- The Database Engine: This segment handles data storage, fast exchange processing, and data security.
- The SQL Server: This assistance begins, pauses, stops, and continues the dataset process.
- The Server Agent: It plays out the job of the task scheduler. It tends to be set off by any occasion or according to request.
- The SQL Server Browser: This receives approaching queries and connects with the ideal SQL server instance.
- The SQL Server Full-Text Search: This permits the client to run a full-text search against Character information in SQL Tables.
When Should you use SQL Server: Key Use Cases
SQL Server can primarily be leveraged as a relational database engine to manage and store data for multiple applications of ERP, CRM, and Automation. It is also widely utilized by a large number of teams across different project functions that need a database management solution. You can also use SQL Server as a backend for data staging, web apps, and SSIS/SSRS.
Now that you’re familiar with SQLite and SQL Server, let’s dive straight into the SQLite to SQL Server migration.
Methods to Connect SQLite to SQL Server via CSV Files/ODBC Data Migration Tool
Here are the steps you can follow to migrate data from SQLite to SQL Server through the ODBC Migration tool:
Step 1: Downloading an ODBC Driver for SQLite
- Surf to the SQLite ODBC Driver Source page. Configuring the correct driver might be a little difficult, so it is recommended that you download both 32 and 64-bit drivers to migrate data from SQLite to SQL Server.
Step 2: Installing the Driver
- Next, you can choose to run either the 64-bit or 32-bit driver .exe file. You can make the choice based on the operating system you are using for moving data from SQLite to SQL Server.
Step 3: Creating a System DSN for the Database
- Next, click Start Run and type odbcad32, and press return for the 64-bit administrator.
- After the previous SQLite to SQL Server migration step, you can click Start Run and type and press return if you are working with the 32-bit administrator.
- Click on the System DSN tab to show up a list of System Data Sources.
- Click on the Add button to add a new System Data Source for your SQLite to SQL Server migration.
- You can then choose an appropriate driver. If you don’t have an idea about the driver that would suit your needs, you can give them a try in turn to zero in on one that is tailored to your SQLite to SQL Server migration.
- Next, you need to enter your SQLite database path. A point to note here is that some of the options are documented on the driver’s side. You can leave them as-is for the time being and move on to the next step of SQLite to SQL Server conversion.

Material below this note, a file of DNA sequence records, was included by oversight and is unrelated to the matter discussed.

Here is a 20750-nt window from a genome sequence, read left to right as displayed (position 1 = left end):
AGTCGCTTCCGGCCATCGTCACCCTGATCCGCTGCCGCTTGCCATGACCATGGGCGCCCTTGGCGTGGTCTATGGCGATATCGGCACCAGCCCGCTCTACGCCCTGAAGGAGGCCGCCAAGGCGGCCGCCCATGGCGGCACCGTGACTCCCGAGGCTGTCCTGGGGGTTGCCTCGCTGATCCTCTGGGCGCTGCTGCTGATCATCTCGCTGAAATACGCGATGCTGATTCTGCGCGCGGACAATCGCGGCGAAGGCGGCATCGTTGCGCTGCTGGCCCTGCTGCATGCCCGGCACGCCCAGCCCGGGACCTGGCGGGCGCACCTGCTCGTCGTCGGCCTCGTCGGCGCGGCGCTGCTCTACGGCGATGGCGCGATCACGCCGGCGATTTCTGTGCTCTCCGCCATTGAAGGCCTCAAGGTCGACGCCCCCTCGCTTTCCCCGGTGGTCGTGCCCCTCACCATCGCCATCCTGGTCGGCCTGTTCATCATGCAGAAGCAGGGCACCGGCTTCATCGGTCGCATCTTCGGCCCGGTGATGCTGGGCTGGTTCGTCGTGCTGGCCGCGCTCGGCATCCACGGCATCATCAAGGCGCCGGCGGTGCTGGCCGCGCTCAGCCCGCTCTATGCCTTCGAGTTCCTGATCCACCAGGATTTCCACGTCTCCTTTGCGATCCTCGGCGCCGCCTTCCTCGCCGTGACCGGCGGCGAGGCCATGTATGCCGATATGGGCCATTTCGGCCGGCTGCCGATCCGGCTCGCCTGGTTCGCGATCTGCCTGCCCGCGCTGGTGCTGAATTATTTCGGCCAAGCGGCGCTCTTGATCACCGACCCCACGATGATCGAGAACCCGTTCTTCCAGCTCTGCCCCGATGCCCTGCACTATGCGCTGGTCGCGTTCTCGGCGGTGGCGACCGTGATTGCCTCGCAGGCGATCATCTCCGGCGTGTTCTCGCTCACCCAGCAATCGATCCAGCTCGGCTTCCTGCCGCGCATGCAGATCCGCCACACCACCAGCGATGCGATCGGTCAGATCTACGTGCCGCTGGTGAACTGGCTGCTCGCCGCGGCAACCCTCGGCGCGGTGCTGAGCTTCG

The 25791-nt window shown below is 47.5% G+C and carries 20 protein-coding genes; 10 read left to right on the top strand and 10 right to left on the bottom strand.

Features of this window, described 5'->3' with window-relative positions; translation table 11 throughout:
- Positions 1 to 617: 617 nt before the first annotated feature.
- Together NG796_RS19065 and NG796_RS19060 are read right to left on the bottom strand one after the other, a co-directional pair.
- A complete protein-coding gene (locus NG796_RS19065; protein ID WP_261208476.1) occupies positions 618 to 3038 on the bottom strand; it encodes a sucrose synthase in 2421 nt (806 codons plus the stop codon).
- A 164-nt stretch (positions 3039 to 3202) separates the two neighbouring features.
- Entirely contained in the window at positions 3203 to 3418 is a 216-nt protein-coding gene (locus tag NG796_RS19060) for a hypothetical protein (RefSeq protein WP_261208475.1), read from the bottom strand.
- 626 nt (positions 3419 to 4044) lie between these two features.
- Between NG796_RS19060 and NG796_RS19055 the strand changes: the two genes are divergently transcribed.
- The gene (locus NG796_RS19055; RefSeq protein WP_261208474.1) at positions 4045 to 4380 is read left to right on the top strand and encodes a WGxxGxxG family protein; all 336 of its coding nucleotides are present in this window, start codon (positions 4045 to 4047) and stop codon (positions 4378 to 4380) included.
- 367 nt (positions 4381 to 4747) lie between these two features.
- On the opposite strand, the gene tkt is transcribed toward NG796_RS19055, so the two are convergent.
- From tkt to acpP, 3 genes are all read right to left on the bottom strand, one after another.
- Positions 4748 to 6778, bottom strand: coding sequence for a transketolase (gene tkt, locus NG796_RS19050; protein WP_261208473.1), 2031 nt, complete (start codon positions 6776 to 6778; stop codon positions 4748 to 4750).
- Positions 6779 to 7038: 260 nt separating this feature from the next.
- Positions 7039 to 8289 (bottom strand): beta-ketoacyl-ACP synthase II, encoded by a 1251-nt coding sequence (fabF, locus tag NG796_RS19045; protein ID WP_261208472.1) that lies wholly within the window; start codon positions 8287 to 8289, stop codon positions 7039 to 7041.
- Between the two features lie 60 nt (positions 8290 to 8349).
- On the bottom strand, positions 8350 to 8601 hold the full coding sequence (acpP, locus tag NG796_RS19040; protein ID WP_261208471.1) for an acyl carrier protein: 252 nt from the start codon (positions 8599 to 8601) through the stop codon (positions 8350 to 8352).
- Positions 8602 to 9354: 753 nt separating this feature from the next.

- You can observe here that the 32-bit driver is only editable from a 32-bit administrator and the 64-bit driver is only editable from a 64-bit administrator.
- You can notice that the remove and configure buttons are greyed out.
Step 4: Creating a Linked Server in SQL Server
- For this step, it is recommended that you leverage the following T-SQL snippet to create the linked server to your SQLite database. There aren’t any login accounts or any security context with this linked server.
@server = 'Mobile_Phone_DB_64', -- the name you give the server in SSMS
@srvproduct = '', -- Can be blank but not NULL
@provider = 'MSDASQL',
@datasrc = 'Mobile_Phone_DB_64' -- the name of the system dsn connection you created
Step 5: Selecting the Data from the Source and inserting it into SQL Server Database Table
- This brings us to the last step of SQLite to SQL Server migration. Click on the linked server stem and expand it to the tables. You can then simply query the tables as follows:
from openquery(Mobile_Phone_DB_64 , 'select * from db_notes')
- You can make a table in your destination SQL Server with the following type of TSQL:
Select * into SQLite_Data -- This creates a table
from openquery(Mobile_Phone_DB_64 , 'select * from db_notes')
- Finally, you can modify the data types within your destination SQL Server database table by leveraging alter commands.
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Migrating Data from SQLite to SQL Server: Best Practices to Follow
Here are a few best practices you can put into effect to get the most out of migrating data from SQLite to SQL Server:
- The master database for migration from the SQLite database needs to be on a different disk (200 GB, RAID 5, SAS).
- MDF files for the user’s databases need to be hosted on a separate disk (150 GB, SSD-, RAID 1/0).
- You also need to make sure that the temporary databases are hosted on a separate disk (150 GB, SSD-, RAID 1/0).
In this article, you got a glimpse of how to move your data from SQL Server to SQLite after a brief introduction to the salient features, use cases, and benefits of both tools. The method talked over in this article is using CSV/ODBC Migration Tool to move data from SQLite to MSSQL seamlessly.
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Share your experience of converting SQLite to SQL Server in the comments section below.